Energy Ethics in Science and Engineering Education

2012-2013 Ethics Video Challenge Winners

The NAE’s Center for Engineering, Ethics, and Society held an Ethics Video Challenge in the fall of 2012 on the ethics of energy choices and energy research. Students across the country submitted 18 videos on topics ranging from fracking to wind farms, from nuclear waste disposal to smart grids, and from use of public transportation to the energy costs of the meat industry.

Prizes were awarded for Best Video and Best in Theme areas.

Congratulations to the three winning teams!


Best Video
Best in the Theme: Directions for Energy Policy - Issues of Fairness and Sustainability


 “Transnational Nuclear Waste Site Selection”

by Stephanie Annessi, Monique Blake, Xinyi Liu, and Rajiha Mehdi from Smith College

Advisor: Donna Riley, associate professor of engineering at Smith College


Description: The video explores issues of fairness in directions for energy policy in terms of nuclear waste siting, with consideration of the intricacies and power dynamics involved in choosing a nuclear waste dumping site. Nuclear waste can persist as a danger to health and environment for thousands of years so site selection is a high-stakes decision.

Fair negotiations are necessary to balance today’s needs with those of future generations, and the needs of communities near the waste site with those of the communities that consume nuclear energy. The video conveys different perspectives and aims to preserve audience autonomy for making value judgments.


Best in the Themes:
Responsible Energy Consumption and Responsible Energy Innovations


“Traveling Forward: Addressing Low Ridership in American Public Transportation”

by Alison Grady, Ednah Louie (Mount Holyoke College), Catherine Campbell-Orrock, and Charlotte Sappo from Smith College

Advisor: Donna Riley, associate professor of engineering at Smith College


Description: This video aims to explain the ethical importance of reducing greenhouse gas emissions. It proposes increasing ridership of public transportation as an effective potential solution that also has ethical benefits, such as an improved quality of life for city dwellers. The video addresses the ethical issue of global warming through a consequentialist perspective, warning of the drastic environmental problems that will arise from continued use of fossil fuels without reducing carbon emissions and promoting increased use of public transportation in US cities.

The video also addresses ethical problems with current public transit options in American cities, from negative consequences of using a car to obstacles that prevent increased access to public transportation, especially for people who have limited mobility. As a contrast, the video examines the ethical benefits of the public transportation system in Curitiba, Brazil, which offers efficient and high-capacity public transit, respect for human rights demonstrated by buses that are wheelchair-accessible, and the virtues of a system that is used by both wealthy and low-income people.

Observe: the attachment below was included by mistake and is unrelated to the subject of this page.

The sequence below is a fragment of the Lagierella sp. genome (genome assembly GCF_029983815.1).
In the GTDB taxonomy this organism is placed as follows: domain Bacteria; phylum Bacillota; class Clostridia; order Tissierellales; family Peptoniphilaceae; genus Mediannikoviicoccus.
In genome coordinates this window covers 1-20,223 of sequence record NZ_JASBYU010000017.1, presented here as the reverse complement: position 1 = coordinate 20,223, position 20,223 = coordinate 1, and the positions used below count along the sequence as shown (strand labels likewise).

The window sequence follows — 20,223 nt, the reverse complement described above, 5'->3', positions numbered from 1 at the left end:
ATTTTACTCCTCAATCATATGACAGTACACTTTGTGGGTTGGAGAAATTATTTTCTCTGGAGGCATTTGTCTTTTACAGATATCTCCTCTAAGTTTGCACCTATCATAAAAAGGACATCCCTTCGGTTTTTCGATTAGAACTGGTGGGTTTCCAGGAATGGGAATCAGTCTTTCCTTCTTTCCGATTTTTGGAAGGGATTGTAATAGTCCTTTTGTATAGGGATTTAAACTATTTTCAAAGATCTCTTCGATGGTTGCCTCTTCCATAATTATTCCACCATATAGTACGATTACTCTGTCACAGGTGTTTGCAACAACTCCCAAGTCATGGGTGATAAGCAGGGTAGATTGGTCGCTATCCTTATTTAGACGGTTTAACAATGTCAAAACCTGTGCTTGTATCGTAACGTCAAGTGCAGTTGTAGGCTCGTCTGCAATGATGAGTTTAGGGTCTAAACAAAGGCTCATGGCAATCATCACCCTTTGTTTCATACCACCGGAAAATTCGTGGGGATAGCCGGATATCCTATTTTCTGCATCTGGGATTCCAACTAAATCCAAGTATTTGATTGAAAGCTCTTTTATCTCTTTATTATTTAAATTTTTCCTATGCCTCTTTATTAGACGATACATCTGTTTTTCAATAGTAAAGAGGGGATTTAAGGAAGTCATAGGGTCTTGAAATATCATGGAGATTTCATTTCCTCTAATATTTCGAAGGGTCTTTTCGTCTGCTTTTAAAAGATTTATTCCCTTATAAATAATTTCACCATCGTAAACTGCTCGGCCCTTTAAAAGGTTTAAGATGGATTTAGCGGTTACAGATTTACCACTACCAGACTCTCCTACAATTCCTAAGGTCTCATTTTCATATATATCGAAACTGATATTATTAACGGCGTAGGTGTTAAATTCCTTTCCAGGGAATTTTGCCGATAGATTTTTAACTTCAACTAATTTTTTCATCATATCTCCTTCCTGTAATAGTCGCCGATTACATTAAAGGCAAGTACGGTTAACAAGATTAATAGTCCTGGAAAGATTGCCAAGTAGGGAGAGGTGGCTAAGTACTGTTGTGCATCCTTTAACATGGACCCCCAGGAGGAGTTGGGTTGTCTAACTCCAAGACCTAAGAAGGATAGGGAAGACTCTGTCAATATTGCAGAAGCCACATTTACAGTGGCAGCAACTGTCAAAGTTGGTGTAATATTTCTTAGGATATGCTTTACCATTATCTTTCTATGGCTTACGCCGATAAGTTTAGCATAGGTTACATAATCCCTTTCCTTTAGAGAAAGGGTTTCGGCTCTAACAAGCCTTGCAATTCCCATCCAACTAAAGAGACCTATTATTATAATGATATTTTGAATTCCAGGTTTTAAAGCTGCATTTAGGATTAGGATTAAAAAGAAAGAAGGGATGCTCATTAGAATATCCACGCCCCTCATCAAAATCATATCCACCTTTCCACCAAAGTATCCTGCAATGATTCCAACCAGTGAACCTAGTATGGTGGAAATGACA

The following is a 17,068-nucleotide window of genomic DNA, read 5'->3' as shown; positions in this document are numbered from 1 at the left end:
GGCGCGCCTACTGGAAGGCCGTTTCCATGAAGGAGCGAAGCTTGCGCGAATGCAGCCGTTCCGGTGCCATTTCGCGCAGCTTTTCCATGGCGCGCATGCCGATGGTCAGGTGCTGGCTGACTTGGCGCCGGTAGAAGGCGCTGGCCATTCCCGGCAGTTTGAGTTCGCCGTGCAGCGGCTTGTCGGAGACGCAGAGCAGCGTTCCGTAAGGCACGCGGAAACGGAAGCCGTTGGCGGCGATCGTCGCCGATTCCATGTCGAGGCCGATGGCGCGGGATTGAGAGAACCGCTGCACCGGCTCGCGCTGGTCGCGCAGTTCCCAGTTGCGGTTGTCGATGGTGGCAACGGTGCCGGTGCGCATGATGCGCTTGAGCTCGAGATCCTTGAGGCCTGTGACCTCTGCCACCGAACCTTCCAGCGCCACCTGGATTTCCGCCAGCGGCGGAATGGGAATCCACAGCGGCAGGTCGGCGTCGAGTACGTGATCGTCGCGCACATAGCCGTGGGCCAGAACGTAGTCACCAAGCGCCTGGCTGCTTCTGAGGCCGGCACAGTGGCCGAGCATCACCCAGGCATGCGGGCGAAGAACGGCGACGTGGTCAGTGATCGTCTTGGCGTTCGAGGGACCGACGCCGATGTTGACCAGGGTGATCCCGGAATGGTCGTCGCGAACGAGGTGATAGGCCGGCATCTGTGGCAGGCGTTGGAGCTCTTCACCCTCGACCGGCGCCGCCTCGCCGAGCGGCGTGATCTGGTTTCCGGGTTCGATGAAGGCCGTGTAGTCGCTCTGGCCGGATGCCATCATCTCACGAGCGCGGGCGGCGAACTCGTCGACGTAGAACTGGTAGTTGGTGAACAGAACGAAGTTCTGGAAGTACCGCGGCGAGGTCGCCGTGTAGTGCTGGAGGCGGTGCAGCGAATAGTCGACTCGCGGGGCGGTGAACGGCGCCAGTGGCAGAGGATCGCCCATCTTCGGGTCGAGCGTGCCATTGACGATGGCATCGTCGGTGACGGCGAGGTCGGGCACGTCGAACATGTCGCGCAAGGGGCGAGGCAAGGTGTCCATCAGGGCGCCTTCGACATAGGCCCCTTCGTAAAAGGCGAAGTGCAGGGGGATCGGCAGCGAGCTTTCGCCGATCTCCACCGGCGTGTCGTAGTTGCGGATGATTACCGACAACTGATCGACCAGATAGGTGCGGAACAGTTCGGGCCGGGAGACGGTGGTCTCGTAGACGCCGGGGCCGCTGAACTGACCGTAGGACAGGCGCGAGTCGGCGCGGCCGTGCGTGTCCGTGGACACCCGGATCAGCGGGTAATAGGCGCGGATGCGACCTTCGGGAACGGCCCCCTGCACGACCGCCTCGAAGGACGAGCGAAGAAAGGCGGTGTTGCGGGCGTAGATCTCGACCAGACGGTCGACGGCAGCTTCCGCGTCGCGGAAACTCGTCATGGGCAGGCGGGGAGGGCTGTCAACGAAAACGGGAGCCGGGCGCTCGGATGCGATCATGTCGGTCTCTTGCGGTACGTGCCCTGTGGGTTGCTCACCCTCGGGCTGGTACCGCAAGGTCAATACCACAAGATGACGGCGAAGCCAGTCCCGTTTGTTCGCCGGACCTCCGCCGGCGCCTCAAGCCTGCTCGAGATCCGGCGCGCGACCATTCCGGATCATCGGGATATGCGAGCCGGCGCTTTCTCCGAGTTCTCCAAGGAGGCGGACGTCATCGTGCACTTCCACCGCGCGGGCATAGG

The intended audience for this video is the general public and the team members hope that the ethical arguments presented will explain why a better public transportation system is important and inspire people to call for change.


Best in the Theme:
Smart Grid Technology - Advantages and Disadvantages


“Smart Grid Risks & Privacy Design”

by Rumbidzai Vushe, Marissa Munoz-Ruiz, Zhouchangwan Yu, and Jinjin Lu from Smith College

Advisor: Donna Riley, associate professor of engineering at Smith College


Description: The video aims to teach consumers about benefits and risks of smart grid technology and to address privacy concerns in smart grid implementation. The smart grid technology is introduced, followed by its benefits and drawbacks. The video identifies possible sources by which customers’ confidential electricity bills might be disclosed to third parties and explains the potential consequences of that disclosure; for example, private information, such as household schedules, could be revealed, raising privacy concerns.

The importance of consumers’ privacy is emphasized, and a privacy-aware design for a secure smart grid implementation is proposed, together with discussion of the enforcement of this design through government involvement. The team members hope this video can serve as a lead-in to a broader discussion about smart grid privacy.

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A five-person judging panel selected the awards for Best Video and Best in Theme. The panelists were John Ahearne, NAE member and Executive Director Emeritus of Sigma Xi; Stephanie J. Bird, coeditor of Science and Engineering Ethics; Glen Daigger, NAE member and Chief, Wastewater Process Engineering CH2M Hill; Kristin Shrader-Frechette, O’Neill Family Professor, Department of Biological Sciences and Department of Philosophy at the University of Notre Dame; and Chris Schairbaum, Director of Energy Technology Strategy at Texas Instruments.

View the additional submitted videos, including the People’s Choice Award (“Thorium Future” by Robert Truppner, Scott Reardon, Frank Coppola and Bryan Vianco from Stevens Institute of Technology) and learn more about the Ethics Video Challenge.

This years challenge was held as part of a NSF funded project on Energy Ethics in Science and Engineering Education.